Genetic Variation in Phenotypic Plasticity in a Freshwater Snail

Frehswater snails (e.g., pond snails, Physa gyrina) are known for altering the architecture of their shells during growth and development as a means of reducing the probabiltiy of successful predation. In this thesis project performed by Sarah Calloway, we sought to determine if snail families differed with respect to how much they could alter their shell shape in response to chemical cues from crayfish predators. Detecting such differences would demonstrate genetic variation in the plasticity of shell shape, as well as genetic variation in shell shape itself.
Photo: One of the crayfish used to generate the necessary predator chemical sues in the study.
Pond snails were collected on campus, paired into separate cups in an aquarium, and allowed to reproduce in lab. Each pair produced several offspring; families were kept separate from each other so that family identity of individual snails could be tracked.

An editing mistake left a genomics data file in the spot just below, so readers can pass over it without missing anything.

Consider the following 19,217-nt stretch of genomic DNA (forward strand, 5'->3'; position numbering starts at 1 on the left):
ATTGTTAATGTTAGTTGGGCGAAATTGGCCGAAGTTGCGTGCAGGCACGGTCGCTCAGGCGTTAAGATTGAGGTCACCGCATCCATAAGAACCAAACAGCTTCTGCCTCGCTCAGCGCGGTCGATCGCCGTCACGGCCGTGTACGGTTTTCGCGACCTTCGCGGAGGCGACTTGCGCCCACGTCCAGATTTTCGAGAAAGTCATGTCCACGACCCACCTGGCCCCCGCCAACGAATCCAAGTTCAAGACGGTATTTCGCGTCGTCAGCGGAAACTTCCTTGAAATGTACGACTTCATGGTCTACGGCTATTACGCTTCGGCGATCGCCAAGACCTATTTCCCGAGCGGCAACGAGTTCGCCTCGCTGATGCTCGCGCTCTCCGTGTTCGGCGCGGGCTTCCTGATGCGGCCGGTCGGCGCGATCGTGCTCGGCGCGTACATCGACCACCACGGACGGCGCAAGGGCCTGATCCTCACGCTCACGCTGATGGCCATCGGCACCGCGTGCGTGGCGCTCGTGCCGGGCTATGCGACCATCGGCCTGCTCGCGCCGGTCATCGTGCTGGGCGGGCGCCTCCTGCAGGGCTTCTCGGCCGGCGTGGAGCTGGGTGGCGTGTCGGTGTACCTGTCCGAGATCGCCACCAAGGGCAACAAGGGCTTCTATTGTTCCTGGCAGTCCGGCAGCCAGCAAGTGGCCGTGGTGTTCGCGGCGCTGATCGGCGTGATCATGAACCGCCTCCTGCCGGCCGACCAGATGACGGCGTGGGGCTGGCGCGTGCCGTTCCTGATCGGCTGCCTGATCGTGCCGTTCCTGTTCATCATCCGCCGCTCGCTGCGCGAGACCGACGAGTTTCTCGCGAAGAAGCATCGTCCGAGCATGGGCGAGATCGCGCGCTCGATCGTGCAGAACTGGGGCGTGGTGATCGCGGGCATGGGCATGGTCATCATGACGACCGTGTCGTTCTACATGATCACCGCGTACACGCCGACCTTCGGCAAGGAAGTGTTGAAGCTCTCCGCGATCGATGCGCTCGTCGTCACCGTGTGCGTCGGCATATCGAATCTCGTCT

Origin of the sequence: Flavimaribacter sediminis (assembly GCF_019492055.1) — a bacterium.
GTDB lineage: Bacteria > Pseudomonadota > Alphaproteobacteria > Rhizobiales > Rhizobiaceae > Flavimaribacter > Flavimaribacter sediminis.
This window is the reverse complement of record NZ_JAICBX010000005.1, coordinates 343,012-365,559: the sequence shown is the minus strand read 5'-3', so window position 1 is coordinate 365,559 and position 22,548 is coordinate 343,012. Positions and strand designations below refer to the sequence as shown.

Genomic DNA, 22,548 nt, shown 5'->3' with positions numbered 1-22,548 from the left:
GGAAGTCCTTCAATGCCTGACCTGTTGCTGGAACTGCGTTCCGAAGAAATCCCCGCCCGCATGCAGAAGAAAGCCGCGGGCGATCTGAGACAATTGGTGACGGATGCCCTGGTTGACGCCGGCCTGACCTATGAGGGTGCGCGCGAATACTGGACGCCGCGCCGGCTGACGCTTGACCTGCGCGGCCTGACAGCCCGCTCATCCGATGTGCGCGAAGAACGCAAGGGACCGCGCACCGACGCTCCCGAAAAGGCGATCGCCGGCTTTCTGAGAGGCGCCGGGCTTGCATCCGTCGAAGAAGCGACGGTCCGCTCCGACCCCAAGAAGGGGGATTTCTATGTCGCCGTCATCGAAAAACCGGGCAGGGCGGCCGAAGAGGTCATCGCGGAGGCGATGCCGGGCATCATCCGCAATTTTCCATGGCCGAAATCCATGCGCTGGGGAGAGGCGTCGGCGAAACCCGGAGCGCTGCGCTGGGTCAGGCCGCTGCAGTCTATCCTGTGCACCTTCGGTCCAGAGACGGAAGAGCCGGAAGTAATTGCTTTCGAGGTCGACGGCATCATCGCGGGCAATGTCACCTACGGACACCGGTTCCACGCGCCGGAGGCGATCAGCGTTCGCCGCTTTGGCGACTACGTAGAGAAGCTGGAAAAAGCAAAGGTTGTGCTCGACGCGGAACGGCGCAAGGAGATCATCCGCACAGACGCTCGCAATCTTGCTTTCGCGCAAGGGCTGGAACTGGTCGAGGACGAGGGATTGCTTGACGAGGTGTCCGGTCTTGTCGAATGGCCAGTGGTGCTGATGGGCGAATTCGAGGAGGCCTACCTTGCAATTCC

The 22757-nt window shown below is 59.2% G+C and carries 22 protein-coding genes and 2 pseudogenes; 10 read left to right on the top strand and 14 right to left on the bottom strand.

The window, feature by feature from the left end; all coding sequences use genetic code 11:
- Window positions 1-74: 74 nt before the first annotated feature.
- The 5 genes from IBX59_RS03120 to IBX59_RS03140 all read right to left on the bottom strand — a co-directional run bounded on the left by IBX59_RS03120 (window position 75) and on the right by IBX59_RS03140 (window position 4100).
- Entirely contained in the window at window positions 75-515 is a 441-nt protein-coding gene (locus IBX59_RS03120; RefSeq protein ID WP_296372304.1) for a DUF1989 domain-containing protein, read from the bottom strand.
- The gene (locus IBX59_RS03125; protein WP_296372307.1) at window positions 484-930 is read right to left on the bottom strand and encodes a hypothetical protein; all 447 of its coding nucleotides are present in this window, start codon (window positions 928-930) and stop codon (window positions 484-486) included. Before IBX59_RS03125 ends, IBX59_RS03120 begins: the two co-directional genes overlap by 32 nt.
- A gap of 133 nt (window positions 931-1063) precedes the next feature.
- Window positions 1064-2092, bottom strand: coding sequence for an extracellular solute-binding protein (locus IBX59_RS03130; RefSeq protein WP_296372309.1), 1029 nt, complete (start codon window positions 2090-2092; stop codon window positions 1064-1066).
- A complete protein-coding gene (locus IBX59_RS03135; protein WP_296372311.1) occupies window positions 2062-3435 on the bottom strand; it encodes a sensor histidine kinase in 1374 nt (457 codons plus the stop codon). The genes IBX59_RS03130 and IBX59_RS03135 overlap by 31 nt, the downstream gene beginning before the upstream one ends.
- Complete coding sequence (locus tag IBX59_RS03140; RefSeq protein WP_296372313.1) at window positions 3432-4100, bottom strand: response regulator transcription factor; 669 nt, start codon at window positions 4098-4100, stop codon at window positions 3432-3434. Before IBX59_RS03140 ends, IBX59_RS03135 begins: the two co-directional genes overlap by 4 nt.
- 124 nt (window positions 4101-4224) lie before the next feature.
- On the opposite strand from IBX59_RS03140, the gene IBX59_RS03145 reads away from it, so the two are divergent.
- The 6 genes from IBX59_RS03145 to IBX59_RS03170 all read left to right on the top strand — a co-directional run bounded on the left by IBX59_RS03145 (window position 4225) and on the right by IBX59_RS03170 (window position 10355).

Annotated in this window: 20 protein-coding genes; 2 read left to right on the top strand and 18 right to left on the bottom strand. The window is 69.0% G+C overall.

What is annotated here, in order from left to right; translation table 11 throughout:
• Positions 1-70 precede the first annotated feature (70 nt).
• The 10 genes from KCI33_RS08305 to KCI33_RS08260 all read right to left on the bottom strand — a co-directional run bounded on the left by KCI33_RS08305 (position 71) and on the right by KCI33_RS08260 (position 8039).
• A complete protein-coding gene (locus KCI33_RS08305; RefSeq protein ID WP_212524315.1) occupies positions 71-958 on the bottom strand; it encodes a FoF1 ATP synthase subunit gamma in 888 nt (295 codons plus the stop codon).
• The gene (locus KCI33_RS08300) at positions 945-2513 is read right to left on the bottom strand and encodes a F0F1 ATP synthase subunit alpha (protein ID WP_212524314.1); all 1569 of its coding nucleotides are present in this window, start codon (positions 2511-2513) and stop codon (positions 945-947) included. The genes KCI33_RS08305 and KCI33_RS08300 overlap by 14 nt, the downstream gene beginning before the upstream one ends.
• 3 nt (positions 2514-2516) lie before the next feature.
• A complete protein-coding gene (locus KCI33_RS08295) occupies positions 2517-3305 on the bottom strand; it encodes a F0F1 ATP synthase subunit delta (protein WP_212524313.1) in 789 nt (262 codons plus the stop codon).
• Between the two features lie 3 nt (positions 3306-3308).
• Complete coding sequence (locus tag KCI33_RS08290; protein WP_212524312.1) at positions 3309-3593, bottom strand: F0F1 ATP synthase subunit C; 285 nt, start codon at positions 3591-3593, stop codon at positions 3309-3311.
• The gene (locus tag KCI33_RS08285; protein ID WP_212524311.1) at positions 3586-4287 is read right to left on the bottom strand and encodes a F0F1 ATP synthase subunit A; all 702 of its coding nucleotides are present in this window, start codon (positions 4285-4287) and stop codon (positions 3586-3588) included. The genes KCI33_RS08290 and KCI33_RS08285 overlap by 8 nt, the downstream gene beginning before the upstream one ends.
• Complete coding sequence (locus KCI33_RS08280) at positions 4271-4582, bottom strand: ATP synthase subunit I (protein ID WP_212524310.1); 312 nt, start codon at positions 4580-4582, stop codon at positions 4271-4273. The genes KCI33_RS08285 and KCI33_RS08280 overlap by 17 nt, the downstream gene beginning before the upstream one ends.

Each family consisted of many offspring. At an early stage of development, individual offspring were collected from family cups, and assigned, by family, to grow in iether the presence or absence of predator cues.
All snails were photographed with a digital camera before being assigned to treatments and at the end of the experiment. Differences among families in the difference in mean shell size and shape (aspect ratio) between predator and non-predator treatments indicated the degree of genetic variation among families in phenotypic plasticity.

Back to Research Activities Page